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Today Roy Lichtenstein is regarded as one of the stars of the pop art movement as well as a great master of American painting. And yet, having been at the avant-garde of pop art for several years, Lichtenstein went much further.
As soon as he began to reference artists and styles from art history in his works, he was very quickly perceived as a postmodern artist. Then, in the last years of his life, returning to the classic genres of the nude and the landscape, he became almost a traditional painter. So that Roy Lichtenstein is, today, a “classic” artist. Yet the power of his art is also an amused distance, critical without becoming cynical, that he applied to both himself and to art, from early on to the end of his life, the importance of which must be recognised. In one of his last interviews, Lichtenstein did not deny the interviewer's first question: “Are you sure that you have never created a work completely devoid of all trace of malice, humour or irony?”
“What can you paint that's not completely ridiculous?” he exclaimed as early as 1972, before bursting out laughing, in the middle of a serious interview about the series of still life paintings he was in the midst of producing. Still lifes inspired by the works of great modern masters. Matisse, Picasso, Léger, Le Corbusier, etc. are referenced or evoked in a title which mentions, if not their name, then the appropriate movement: Cubism for some, Purism for others. In 1972, at the age of 49, Lichtenstein had already been identified as one of the leading lights of the pop art movement for ten years, even though he was unveiling a series of paintings whose references to art history would make him one of the first “postmodern” artists.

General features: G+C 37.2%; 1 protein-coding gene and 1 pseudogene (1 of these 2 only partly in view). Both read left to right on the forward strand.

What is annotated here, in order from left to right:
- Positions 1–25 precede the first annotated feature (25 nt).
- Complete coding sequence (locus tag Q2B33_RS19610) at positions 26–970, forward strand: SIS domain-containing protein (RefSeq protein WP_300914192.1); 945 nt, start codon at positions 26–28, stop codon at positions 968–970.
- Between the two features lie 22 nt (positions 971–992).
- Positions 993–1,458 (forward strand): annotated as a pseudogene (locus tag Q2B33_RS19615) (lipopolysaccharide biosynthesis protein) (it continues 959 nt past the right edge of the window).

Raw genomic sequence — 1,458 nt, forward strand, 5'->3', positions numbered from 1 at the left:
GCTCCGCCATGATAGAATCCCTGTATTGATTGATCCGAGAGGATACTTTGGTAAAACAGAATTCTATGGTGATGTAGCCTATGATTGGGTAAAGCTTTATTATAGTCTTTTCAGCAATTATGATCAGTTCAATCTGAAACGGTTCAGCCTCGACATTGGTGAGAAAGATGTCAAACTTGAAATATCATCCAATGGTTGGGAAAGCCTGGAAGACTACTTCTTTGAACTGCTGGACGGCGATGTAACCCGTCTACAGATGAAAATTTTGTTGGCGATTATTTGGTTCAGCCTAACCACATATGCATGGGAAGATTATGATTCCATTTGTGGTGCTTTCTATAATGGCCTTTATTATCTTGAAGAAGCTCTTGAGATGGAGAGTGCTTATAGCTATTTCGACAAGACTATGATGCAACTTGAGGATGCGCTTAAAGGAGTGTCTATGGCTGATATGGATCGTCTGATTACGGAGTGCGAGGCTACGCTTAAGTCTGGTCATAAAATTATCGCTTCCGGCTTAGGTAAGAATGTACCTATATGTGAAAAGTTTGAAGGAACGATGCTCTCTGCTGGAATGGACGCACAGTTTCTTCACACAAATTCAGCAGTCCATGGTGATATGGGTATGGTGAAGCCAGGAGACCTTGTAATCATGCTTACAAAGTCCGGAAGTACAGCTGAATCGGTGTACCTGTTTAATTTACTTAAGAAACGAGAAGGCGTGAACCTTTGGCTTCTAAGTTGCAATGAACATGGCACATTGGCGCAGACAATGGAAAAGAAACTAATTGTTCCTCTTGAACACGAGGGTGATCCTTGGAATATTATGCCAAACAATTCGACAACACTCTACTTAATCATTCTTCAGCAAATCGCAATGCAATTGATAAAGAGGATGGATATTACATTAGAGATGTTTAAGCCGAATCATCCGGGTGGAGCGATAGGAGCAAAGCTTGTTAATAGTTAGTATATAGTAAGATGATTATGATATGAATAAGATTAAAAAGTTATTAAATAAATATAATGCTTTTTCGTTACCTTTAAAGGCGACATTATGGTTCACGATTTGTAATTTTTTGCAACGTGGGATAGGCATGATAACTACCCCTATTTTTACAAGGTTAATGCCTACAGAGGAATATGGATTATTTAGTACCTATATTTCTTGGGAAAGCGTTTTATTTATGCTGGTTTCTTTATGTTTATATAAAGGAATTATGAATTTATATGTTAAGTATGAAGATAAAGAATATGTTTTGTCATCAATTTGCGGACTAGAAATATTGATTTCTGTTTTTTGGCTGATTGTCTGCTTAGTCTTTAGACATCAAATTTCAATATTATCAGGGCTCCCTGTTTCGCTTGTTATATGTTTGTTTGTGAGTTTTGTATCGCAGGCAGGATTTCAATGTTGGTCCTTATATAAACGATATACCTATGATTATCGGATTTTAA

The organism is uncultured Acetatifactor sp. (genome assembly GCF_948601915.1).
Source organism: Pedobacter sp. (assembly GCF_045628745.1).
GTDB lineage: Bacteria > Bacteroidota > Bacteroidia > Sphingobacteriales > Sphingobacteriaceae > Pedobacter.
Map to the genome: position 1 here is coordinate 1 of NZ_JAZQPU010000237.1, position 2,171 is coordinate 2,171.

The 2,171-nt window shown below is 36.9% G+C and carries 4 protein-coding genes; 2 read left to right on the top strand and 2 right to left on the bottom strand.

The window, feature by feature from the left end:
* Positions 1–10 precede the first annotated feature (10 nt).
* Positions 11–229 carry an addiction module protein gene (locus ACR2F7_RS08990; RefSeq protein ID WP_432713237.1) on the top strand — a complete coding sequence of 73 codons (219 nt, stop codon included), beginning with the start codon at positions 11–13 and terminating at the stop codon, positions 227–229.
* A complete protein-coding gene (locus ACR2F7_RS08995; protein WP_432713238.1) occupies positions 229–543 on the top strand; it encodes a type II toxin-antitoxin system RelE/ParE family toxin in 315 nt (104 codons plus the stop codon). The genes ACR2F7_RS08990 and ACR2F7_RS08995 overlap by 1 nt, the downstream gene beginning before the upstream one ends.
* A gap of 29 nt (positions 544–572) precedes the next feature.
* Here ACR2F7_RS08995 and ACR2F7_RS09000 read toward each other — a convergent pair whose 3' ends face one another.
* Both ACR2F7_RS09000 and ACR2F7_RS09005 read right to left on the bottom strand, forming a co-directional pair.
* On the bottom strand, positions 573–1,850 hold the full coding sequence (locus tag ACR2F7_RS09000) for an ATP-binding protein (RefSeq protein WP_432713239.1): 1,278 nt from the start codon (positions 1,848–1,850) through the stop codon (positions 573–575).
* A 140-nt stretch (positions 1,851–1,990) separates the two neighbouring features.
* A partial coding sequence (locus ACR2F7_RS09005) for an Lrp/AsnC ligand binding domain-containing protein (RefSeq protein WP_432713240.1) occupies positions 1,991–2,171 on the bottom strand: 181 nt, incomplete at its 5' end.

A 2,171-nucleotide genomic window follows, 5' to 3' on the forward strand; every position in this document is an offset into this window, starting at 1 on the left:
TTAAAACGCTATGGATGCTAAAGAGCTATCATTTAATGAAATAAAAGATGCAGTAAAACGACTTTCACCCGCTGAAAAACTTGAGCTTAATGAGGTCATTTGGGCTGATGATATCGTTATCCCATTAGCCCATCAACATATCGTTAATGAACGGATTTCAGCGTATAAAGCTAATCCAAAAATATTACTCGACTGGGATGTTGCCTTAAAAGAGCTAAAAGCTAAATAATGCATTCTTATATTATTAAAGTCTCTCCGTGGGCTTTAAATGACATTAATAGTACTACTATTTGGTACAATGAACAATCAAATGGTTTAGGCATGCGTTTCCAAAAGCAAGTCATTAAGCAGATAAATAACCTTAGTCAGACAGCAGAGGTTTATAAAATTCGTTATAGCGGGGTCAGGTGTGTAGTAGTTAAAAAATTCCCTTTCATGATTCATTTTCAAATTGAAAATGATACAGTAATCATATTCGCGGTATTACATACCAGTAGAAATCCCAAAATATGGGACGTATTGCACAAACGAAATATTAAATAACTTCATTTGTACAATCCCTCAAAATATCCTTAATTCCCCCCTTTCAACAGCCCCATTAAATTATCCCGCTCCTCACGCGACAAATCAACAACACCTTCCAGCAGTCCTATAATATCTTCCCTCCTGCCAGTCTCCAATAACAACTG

The Centre Pompidou today presents a retrospective of his work, featuring a selection of 124 paintings, sculptures and prints that shed an original light on his career. The exhibition reveals the often surprising depth of an artist who was, from the beginning, more than just a pop painter. He was an experimenter of materials, an inventor of icons and an educated connoisseur of modern painting. As the fourth stop of this exhibition event organised by the Centre Pompidou, in collaboration with the Art Institute of Chicago and the Tate in London, the Parisian retrospective shows the incredible technical inventiveness of Roy Lichtenstein through a body of original sculptures, prints, enamels and ceramics. These experimentations, a little known aspect of his work, demonstrate the research he undertook throughout his career. This exhibition has enjoyed exceptional support from the Estate of Roy Lichtenstein in New York.
© Centre Pompidou.